Performance-wise, stand-outs will differ from viewer to viewer, but no one -- and I mean no one -- lacks in their performance at all. They're professionals, all, and each has significant moments to shine. Me, I particularly loved these three: Jeff Bridges, never not a standout, Cynthia Erivo, perfectly balanced with the voice of an angel, and Lewis Pullman, unexpected highlight of the whole film. I kid you not. And I exaggerate not. (Fun tidbit: he's Bill Pullman's son.) Dakota Johnson was way cooler than I thought she'd be, Cailee Spaeny was kind of brilliantly hilarious, Jon Hamm was a fun edgy/charm combo, and Chris Hemsworth was weird and very off-putting. Intentionally, of course.
|My cynical side hopes that people who go solely to see him shirtless will be disappointed. My optimistic side hopes they'll instead be hit with the real magic of this movie.|
I figured they'd utilize music, but I had no idea of how far it would be taken, and how ingrained would be. There's almost always something playing, or someone singing, and all in-story. It bleeds into the style. There's a beautifully long and immaculately timed one-shot where a character is singing and another is sleuthing that I never wanted to end. The violence was all well and good -- no secret: the violence was my favorite parts every time -- but the intentional, calm pace in between is what keeps the movie thriving. Whether it lulls you into false comfort, or makes you aware of the impending doom, it's in that patience and restraint where the story is crafted.
Then the violence and the thrills come, and the prepared background makes them pop and startle with what seems like no effort at all. It's all in the prep work. This isn't an action movie, but those spurts of action put most action flicks to shame with how well-done and explosive they are. And this is my kind of film because in between those brief but generous spurts is character attention and exploration that is for me equally as exciting and fights and blood splatter; and it simultaneously works to enhance that action by putting stakes behind it all.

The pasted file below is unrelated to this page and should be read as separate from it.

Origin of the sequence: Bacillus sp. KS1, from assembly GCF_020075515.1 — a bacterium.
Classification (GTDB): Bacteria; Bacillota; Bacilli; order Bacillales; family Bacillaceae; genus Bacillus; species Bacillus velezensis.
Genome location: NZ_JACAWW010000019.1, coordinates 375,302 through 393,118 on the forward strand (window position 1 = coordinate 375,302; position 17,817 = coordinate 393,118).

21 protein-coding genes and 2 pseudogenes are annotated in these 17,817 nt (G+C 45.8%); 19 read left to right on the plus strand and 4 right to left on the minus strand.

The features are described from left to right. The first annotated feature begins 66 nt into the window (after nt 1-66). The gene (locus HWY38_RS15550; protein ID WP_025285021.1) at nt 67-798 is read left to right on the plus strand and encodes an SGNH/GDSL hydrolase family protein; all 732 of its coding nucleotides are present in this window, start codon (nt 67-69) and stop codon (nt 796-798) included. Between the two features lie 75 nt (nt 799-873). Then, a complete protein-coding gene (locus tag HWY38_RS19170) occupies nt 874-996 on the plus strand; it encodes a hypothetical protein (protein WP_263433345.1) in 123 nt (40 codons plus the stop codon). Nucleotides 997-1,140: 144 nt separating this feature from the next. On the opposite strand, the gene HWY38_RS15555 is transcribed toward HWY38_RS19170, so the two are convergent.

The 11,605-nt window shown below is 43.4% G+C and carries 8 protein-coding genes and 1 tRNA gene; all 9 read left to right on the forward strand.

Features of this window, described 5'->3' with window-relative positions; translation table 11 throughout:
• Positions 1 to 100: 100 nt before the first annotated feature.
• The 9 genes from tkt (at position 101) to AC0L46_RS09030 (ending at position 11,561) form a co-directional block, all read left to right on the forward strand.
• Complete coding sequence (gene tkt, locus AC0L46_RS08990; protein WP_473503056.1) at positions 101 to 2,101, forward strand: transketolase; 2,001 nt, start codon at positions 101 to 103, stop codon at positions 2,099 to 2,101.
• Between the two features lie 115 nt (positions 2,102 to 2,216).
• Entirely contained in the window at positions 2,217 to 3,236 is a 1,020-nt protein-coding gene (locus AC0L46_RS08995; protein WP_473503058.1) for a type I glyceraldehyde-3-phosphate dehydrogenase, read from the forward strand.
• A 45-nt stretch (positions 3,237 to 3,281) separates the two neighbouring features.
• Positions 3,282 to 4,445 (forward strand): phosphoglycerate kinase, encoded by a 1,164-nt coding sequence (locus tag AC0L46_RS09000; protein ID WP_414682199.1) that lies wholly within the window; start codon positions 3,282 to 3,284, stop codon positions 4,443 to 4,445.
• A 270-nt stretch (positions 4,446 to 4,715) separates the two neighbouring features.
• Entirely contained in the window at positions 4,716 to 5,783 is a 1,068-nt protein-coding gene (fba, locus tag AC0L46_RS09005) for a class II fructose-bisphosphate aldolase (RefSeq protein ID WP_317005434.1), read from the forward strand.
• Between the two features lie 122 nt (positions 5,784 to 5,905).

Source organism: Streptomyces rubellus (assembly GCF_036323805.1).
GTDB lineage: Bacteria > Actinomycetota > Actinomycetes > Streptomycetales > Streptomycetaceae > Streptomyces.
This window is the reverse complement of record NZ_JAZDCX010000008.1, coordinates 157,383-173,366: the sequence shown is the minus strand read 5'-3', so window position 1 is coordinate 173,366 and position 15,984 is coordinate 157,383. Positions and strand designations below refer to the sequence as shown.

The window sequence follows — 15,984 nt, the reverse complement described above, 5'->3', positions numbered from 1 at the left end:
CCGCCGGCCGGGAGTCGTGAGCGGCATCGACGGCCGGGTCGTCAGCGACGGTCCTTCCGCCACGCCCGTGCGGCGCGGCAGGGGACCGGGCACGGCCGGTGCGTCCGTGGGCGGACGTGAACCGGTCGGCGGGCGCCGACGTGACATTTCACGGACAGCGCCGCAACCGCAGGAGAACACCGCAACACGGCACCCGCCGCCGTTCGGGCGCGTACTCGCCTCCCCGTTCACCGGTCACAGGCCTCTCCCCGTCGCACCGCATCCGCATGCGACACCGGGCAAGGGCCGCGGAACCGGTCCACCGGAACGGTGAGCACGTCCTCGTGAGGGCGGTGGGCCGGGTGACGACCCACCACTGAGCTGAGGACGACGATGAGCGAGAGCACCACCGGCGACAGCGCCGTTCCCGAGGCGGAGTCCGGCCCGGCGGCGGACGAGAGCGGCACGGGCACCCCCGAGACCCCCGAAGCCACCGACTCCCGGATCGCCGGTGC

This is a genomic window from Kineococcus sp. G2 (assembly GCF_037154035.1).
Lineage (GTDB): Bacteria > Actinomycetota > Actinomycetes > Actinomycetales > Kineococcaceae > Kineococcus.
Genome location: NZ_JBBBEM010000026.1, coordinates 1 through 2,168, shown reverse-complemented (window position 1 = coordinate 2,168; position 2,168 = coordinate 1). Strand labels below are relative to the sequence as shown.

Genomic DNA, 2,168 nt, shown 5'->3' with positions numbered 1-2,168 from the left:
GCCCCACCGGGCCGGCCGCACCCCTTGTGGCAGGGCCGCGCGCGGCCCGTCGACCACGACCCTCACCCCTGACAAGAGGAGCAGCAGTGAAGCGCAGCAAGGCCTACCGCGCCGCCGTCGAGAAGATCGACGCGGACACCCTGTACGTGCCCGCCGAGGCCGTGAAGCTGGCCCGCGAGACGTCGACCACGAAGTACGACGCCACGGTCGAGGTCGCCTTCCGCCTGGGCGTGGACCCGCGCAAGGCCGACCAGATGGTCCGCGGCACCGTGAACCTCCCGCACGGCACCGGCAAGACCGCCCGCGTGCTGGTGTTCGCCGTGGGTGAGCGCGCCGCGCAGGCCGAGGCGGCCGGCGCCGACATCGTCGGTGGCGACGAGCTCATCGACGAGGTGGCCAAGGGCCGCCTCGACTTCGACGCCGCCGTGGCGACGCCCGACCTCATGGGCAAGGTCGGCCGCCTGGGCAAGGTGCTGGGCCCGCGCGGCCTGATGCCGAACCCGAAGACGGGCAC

|I didn't mention the dark humor. There's dark humor that I loved. Subtle. Unnecessary. And OH-so-fine.|
I'd love to have a deeper grasp on the themes explored here. I can't get into it here since I wanted to avoid spoilers, but the night I saw it I couldn't sleep for thinking about the themes and how they were portrayed. There was some wonderfully clever and impactful symbolism that struck me, and I've been pondering on it all ever since. It'll take a second viewing at least to strengthen and solidify my interpretation, and who knows how many more before all those lines and details even begin to get boring. If there's a threshold, I plan to find it.
Bad Times at the El Royale is a rich and silky-smooth thriller, pensive but not pedantic, intricate but never stale or tedious, sufficiently intense and mature, yet distinctly and determinedly fun -- and absolutely glowing in devious red neon. It may not be everyone's ideal vacation into the silver screen, but for those like me, who enjoy the... shall we say... less touristy locales... that perhaps feature the dangerous mark of a devoted artist... this incident may as well have been hidden away just for you to find.